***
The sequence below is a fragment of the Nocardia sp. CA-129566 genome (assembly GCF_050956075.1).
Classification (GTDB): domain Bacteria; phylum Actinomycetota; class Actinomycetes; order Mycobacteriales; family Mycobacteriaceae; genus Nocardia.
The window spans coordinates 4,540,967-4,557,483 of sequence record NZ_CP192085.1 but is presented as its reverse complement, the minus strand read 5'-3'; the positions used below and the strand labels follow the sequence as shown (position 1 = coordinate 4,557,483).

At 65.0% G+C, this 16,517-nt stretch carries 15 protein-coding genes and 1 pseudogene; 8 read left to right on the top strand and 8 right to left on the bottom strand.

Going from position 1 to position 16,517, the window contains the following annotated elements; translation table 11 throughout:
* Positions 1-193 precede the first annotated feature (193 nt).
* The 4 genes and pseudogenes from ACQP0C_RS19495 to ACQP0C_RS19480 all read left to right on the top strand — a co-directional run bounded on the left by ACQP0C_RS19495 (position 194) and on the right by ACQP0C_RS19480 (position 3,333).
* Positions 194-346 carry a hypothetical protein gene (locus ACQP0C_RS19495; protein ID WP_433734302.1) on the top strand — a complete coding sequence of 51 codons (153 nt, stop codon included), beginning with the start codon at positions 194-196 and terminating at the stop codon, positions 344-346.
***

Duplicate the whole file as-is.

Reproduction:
The sequence below is a fragment of the Nocardia sp. CA-129566 genome (assembly GCF_050956075.1).
Classification (GTDB): domain Bacteria; phylum Actinomycetota; class Actinomycetes; order Mycobacteriales; family Mycobacteriaceae; genus Nocardia.
The window spans coordinates 4,540,967-4,557,483 of sequence record NZ_CP192085.1 but is presented as its reverse complement, the minus strand read 5'-3'; the positions used below and the strand labels follow the sequence as shown (position 1 = coordinate 4,557,483).

At 65.0% G+C, this 16,517-nt stretch carries 15 protein-coding genes and 1 pseudogene; 8 read left to right on the top strand and 8 right to left on the bottom strand.

Going from position 1 to position 16,517, the window contains the following annotated elements; translation table 11 throughout:
* Positions 1-193 precede the first annotated feature (193 nt).
* The 4 genes and pseudogenes from ACQP0C_RS19495 to ACQP0C_RS19480 all read left to right on the top strand — a co-directional run bounded on the left by ACQP0C_RS19495 (position 194) and on the right by ACQP0C_RS19480 (position 3,333).
* Positions 194-346 carry a hypothetical protein gene (locus ACQP0C_RS19495; protein ID WP_433734302.1) on the top strand — a complete coding sequence of 51 codons (153 nt, stop codon included), beginning with the start codon at positions 194-196 and terminating at the stop codon, positions 344-346.